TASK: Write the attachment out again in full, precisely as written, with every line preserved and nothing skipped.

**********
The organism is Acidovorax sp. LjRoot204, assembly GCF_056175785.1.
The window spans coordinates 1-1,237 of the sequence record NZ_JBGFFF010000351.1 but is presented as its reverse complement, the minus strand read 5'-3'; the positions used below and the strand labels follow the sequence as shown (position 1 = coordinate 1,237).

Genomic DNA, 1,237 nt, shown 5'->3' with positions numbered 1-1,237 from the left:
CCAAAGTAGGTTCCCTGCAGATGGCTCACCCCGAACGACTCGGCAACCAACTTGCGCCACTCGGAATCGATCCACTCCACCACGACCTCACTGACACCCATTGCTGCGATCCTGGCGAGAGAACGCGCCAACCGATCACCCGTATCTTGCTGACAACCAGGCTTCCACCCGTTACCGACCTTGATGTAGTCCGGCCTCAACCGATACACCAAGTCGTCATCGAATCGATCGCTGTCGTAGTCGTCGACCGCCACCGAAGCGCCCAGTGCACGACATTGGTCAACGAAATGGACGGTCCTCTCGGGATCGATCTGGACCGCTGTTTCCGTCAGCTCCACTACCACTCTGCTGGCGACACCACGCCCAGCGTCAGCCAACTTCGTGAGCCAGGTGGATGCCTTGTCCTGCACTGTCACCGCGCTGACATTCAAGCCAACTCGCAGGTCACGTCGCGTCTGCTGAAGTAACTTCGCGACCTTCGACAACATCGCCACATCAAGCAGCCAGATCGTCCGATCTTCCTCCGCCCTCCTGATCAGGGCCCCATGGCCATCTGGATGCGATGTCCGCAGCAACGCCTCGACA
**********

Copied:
The organism is Acidovorax sp. LjRoot204, assembly GCF_056175785.1.
The window spans coordinates 1-1,237 of the sequence record NZ_JBGFFF010000351.1 but is presented as its reverse complement, the minus strand read 5'-3'; the positions used below and the strand labels follow the sequence as shown (position 1 = coordinate 1,237).

Genomic DNA, 1,237 nt, shown 5'->3' with positions numbered 1-1,237 from the left:
CCAAAGTAGGTTCCCTGCAGATGGCTCACCCCGAACGACTCGGCAACCAACTTGCGCCACTCGGAATCGATCCACTCCACCACGACCTCACTGACACCCATTGCTGCGATCCTGGCGAGAGAACGCGCCAACCGATCACCCGTATCTTGCTGACAACCAGGCTTCCACCCGTTACCGACCTTGATGTAGTCCGGCCTCAACCGATACACCAAGTCGTCATCGAATCGATCGCTGTCGTAGTCGTCGACCGCCACCGAAGCGCCCAGTGCACGACATTGGTCAACGAAATGGACGGTCCTCTCGGGATCGATCTGGACCGCTGTTTCCGTCAGCTCCACTACCACTCTGCTGGCGACACCACGCCCAGCGTCAGCCAACTTCGTGAGCCAGGTGGATGCCTTGTCCTGCACTGTCACCGCGCTGACATTCAAGCCAACTCGCAGGTCACGTCGCGTCTGCTGAAGTAACTTCGCGACCTTCGACAACATCGCCACATCAAGCAGCCAGATCGTCCGATCTTCCTCCGCCCTCCTGATCAGGGCCCCATGGCCATCTGGATGCGATGTCCGCAGCAACGCCTCGACA